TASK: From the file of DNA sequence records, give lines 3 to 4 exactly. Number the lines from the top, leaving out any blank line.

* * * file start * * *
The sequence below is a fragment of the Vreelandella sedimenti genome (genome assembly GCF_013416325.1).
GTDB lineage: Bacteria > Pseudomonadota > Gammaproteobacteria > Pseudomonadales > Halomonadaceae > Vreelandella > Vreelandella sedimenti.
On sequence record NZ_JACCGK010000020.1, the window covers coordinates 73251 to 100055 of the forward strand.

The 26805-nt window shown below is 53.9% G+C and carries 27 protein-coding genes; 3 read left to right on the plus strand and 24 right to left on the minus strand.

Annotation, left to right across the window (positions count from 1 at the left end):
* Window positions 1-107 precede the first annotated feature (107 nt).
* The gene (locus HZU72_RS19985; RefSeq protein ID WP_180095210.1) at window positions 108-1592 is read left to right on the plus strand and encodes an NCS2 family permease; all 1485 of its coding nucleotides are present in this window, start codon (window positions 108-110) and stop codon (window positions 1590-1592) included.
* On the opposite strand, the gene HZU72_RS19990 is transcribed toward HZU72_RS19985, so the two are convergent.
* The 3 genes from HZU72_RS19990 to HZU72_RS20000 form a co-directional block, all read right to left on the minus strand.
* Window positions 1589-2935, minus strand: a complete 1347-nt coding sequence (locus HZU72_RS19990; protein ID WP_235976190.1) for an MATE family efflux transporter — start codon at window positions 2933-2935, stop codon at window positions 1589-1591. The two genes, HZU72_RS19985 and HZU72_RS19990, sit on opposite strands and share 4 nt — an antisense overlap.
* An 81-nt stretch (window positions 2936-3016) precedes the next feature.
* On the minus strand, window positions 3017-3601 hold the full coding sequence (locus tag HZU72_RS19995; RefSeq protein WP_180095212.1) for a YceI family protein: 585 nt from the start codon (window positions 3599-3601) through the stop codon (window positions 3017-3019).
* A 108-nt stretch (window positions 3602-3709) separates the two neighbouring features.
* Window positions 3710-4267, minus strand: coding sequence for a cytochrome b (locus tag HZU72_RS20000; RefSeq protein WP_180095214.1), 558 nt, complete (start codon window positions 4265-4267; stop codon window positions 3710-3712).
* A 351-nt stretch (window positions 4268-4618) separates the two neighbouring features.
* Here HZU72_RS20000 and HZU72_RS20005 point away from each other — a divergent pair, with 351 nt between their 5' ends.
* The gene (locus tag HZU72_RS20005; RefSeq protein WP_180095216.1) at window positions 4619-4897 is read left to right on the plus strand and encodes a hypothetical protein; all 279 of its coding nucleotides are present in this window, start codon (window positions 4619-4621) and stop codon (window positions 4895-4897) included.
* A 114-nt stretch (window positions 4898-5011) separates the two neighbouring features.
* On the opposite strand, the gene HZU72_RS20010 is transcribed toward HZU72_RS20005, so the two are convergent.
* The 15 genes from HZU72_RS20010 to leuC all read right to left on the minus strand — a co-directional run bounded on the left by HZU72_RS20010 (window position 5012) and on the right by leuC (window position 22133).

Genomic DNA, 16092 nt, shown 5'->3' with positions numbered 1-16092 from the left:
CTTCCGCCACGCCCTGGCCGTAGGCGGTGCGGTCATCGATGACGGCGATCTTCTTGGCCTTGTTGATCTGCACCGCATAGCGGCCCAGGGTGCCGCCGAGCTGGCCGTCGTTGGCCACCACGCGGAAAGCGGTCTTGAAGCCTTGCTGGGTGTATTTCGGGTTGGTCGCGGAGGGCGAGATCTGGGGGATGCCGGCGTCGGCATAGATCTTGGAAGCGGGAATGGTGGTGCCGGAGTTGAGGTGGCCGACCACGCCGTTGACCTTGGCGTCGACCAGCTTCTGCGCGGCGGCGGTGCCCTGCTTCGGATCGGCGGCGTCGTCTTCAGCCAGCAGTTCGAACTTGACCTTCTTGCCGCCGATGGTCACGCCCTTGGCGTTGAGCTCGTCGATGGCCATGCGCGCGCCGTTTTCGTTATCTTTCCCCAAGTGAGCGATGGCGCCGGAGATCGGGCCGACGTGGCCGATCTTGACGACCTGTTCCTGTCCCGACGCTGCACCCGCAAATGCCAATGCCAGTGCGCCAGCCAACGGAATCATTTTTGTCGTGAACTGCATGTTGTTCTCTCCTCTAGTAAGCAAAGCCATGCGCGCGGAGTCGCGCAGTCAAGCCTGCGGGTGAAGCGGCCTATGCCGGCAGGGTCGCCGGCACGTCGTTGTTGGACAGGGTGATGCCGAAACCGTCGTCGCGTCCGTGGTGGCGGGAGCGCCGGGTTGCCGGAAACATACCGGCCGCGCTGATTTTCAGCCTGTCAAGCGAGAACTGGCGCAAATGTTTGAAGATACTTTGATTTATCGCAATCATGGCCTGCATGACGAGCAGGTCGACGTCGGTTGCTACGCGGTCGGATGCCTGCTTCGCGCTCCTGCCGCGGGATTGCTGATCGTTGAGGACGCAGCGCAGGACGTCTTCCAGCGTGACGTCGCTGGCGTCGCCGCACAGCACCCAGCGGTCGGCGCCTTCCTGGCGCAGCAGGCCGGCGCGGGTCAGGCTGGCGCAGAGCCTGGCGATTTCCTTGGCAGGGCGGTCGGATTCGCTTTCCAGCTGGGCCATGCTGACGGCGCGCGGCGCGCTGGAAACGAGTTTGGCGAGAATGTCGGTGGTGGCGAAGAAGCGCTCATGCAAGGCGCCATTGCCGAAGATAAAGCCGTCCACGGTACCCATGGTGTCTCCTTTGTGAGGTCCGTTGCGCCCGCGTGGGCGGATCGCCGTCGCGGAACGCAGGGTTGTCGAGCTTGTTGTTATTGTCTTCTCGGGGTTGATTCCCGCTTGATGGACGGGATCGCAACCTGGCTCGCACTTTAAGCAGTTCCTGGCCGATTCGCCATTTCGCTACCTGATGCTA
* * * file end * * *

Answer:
On sequence record NZ_JACCGK010000020.1, the window covers coordinates 73251 to 100055 of the forward strand.

The 26805-nt window shown below is 53.9% G+C and carries 27 protein-coding genes; 3 read left to right on the plus strand and 24 right to left on the minus strand.